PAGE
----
I was going through my files the other day and came across several things I have been holding on to in the hopes I might have the chance to work them myself. Unfortunately or fortunately, depending on how you look at it, I have so much stuff that I want to work myself that I will never have time to get it all done.
This description is said to have come from "an old Spanish document" and the story was originally published in 1950. This is the description and directions to a large Spanish mine. Pay close attention to the description of how deep the tunnels are.
“Follow straight ahead through the pass of Los Janos to the south about three leagues from the Guadalupe mine, which is one league from the big gate of the Tumacacori mission to the south, to another gateway or pass called The Gateway to Agua Hondo (Deep Water). To the south from this pass runs a creek that empties onto the desert near the old town of Santa Cruz.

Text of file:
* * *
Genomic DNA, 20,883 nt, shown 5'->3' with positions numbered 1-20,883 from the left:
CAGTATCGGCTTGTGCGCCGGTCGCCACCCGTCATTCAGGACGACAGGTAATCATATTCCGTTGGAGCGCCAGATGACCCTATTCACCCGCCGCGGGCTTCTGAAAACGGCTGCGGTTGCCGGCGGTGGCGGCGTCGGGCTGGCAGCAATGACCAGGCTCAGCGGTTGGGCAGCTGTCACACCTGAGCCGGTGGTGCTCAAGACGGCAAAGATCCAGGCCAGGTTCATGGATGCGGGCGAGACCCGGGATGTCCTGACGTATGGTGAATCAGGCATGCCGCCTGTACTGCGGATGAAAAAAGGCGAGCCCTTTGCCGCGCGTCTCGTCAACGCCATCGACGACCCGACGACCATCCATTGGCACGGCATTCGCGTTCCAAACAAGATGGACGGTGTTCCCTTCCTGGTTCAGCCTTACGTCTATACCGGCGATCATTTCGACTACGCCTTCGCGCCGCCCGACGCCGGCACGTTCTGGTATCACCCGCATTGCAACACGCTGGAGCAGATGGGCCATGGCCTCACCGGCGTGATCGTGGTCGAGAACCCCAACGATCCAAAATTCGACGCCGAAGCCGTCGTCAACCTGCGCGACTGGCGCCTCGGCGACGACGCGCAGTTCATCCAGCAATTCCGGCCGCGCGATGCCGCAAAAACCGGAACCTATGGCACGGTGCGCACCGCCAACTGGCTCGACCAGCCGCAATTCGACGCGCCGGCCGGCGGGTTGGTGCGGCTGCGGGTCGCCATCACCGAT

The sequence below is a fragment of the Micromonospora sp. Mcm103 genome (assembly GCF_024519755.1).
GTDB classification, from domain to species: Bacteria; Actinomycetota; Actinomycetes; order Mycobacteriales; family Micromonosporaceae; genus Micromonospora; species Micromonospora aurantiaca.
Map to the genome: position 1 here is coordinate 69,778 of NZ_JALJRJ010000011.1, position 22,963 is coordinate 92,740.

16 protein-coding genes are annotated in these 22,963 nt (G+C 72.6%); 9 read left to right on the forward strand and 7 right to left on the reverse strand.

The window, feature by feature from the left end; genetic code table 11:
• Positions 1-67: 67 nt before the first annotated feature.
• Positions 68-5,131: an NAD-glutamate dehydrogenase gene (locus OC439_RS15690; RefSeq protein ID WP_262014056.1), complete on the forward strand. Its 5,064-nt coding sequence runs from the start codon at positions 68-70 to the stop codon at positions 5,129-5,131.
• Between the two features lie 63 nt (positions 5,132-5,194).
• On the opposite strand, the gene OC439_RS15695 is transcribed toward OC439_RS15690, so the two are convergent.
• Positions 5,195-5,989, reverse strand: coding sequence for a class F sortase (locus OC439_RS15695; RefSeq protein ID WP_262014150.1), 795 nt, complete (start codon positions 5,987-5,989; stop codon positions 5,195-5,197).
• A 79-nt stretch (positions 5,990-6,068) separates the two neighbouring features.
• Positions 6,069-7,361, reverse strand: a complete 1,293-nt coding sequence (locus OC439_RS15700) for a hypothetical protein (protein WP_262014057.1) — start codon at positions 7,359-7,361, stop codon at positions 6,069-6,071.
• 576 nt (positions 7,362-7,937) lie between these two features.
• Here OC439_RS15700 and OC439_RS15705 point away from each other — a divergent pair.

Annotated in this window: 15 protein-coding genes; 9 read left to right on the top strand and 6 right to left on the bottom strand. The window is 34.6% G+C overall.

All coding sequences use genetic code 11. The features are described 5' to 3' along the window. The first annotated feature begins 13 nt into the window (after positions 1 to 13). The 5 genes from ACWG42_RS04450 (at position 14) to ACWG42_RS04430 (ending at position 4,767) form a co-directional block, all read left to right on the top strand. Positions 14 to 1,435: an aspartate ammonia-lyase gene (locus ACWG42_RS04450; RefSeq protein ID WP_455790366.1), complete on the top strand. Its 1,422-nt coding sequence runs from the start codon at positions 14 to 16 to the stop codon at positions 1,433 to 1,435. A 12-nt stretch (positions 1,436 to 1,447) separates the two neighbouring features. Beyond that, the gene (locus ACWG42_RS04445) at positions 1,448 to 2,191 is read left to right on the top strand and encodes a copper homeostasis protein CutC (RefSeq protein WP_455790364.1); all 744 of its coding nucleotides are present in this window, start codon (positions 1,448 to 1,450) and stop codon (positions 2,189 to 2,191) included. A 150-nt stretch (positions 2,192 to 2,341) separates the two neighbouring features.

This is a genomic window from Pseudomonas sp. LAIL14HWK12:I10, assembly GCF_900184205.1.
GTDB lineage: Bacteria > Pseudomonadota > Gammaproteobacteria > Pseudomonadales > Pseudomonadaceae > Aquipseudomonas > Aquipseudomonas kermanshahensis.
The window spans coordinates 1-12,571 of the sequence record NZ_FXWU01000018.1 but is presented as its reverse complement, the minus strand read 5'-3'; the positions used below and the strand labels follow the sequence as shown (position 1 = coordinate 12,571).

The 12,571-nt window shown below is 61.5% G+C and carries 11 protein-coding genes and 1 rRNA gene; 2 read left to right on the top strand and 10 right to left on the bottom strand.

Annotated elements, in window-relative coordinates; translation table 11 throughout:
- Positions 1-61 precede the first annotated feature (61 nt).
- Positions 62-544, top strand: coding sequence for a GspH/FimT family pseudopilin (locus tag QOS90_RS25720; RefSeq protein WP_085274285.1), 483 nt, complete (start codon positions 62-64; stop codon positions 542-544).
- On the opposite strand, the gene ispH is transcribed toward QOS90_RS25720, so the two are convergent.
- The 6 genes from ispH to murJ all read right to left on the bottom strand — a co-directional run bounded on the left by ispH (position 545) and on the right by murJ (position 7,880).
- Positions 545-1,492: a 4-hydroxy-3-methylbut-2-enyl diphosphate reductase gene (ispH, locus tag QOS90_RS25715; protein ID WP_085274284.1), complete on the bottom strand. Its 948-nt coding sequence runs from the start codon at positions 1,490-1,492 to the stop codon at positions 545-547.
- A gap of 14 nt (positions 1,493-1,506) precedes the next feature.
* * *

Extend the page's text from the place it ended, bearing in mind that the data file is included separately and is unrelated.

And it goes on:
The mine is to the east of the pass. Below the pass on the bank of the creek there are twelve arrastres and twelve patios. At the mine there is a tunnel 300 varas (835 feet) long that runs to the north. About 200 varas from the portal of this tunnel a crosscut is yellow and is one half-silver and one-fifth gold. Fifty varas from the mouth of the mine in a southerly direction will be found planchas de plata (slabs or balls of silver) weighing from 25 to 250 pounds each. In the rock above the tunnel is the name La Purisima Concepcion, cut with a chisel. The mouth of the tunnel is covered by a copper door and fastened with a large iron lock”
Hmmm, a copper door fastened with a large lock, this sounds familiar doesn't it?